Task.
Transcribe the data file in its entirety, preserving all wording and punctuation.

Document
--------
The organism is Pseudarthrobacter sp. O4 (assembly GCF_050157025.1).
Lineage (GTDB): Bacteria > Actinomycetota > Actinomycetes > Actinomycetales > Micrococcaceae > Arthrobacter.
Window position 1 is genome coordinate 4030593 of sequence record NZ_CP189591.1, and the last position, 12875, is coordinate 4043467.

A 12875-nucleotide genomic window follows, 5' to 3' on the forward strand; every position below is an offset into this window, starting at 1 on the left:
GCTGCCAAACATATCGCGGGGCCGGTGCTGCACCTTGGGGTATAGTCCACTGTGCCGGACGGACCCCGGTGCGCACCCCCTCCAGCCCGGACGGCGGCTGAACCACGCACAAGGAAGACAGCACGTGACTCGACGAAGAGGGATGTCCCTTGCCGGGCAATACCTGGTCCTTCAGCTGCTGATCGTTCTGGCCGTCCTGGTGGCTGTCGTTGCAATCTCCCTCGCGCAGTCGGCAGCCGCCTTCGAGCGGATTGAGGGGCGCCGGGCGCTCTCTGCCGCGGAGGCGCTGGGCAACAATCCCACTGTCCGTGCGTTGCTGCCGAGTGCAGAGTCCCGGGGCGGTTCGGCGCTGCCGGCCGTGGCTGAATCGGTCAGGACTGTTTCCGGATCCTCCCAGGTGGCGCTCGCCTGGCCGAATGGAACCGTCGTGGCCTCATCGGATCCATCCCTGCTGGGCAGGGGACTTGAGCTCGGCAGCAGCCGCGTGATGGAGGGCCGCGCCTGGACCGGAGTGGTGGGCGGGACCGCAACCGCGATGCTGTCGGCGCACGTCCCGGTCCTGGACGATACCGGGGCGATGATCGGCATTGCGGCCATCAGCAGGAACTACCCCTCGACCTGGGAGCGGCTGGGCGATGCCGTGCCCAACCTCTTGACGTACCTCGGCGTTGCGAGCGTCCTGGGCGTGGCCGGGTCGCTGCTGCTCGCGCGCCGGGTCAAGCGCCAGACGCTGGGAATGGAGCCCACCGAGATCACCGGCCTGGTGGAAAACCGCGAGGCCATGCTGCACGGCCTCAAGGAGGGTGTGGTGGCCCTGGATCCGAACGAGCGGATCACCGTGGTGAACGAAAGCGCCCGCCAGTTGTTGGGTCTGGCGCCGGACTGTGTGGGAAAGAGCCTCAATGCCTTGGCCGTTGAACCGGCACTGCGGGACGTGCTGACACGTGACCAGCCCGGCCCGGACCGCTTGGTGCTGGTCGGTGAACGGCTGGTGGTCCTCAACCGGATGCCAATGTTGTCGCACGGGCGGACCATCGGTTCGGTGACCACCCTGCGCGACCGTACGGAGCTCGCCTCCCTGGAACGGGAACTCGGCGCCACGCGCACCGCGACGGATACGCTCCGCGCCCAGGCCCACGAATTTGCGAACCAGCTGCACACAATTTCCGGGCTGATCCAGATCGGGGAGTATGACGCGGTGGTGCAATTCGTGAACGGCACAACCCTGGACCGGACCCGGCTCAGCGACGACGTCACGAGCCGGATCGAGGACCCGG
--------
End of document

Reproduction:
The organism is Pseudarthrobacter sp. O4 (assembly GCF_050157025.1).
Lineage (GTDB): Bacteria > Actinomycetota > Actinomycetes > Actinomycetales > Micrococcaceae > Arthrobacter.
Window position 1 is genome coordinate 4030593 of sequence record NZ_CP189591.1, and the last position, 12875, is coordinate 4043467.

A 12875-nucleotide genomic window follows, 5' to 3' on the forward strand; every position below is an offset into this window, starting at 1 on the left:
GCTGCCAAACATATCGCGGGGCCGGTGCTGCACCTTGGGGTATAGTCCACTGTGCCGGACGGACCCCGGTGCGCACCCCCTCCAGCCCGGACGGCGGCTGAACCACGCACAAGGAAGACAGCACGTGACTCGACGAAGAGGGATGTCCCTTGCCGGGCAATACCTGGTCCTTCAGCTGCTGATCGTTCTGGCCGTCCTGGTGGCTGTCGTTGCAATCTCCCTCGCGCAGTCGGCAGCCGCCTTCGAGCGGATTGAGGGGCGCCGGGCGCTCTCTGCCGCGGAGGCGCTGGGCAACAATCCCACTGTCCGTGCGTTGCTGCCGAGTGCAGAGTCCCGGGGCGGTTCGGCGCTGCCGGCCGTGGCTGAATCGGTCAGGACTGTTTCCGGATCCTCCCAGGTGGCGCTCGCCTGGCCGAATGGAACCGTCGTGGCCTCATCGGATCCATCCCTGCTGGGCAGGGGACTTGAGCTCGGCAGCAGCCGCGTGATGGAGGGCCGCGCCTGGACCGGAGTGGTGGGCGGGACCGCAACCGCGATGCTGTCGGCGCACGTCCCGGTCCTGGACGATACCGGGGCGATGATCGGCATTGCGGCCATCAGCAGGAACTACCCCTCGACCTGGGAGCGGCTGGGCGATGCCGTGCCCAACCTCTTGACGTACCTCGGCGTTGCGAGCGTCCTGGGCGTGGCCGGGTCGCTGCTGCTCGCGCGCCGGGTCAAGCGCCAGACGCTGGGAATGGAGCCCACCGAGATCACCGGCCTGGTGGAAAACCGCGAGGCCATGCTGCACGGCCTCAAGGAGGGTGTGGTGGCCCTGGATCCGAACGAGCGGATCACCGTGGTGAACGAAAGCGCCCGCCAGTTGTTGGGTCTGGCGCCGGACTGTGTGGGAAAGAGCCTCAATGCCTTGGCCGTTGAACCGGCACTGCGGGACGTGCTGACACGTGACCAGCCCGGCCCGGACCGCTTGGTGCTGGTCGGTGAACGGCTGGTGGTCCTCAACCGGATGCCAATGTTGTCGCACGGGCGGACCATCGGTTCGGTGACCACCCTGCGCGACCGTACGGAGCTCGCCTCCCTGGAACGGGAACTCGGCGCCACGCGCACCGCGACGGATACGCTCCGCGCCCAGGCCCACGAATTTGCGAACCAGCTGCACACAATTTCCGGGCTGATCCAGATCGGGGAGTATGACGCGGTGGTGCAATTCGTGAACGGCACAACCCTGGACCGGACCCGGCTCAGCGACGACGTCACGAGCCGGATCGAGGACCCGG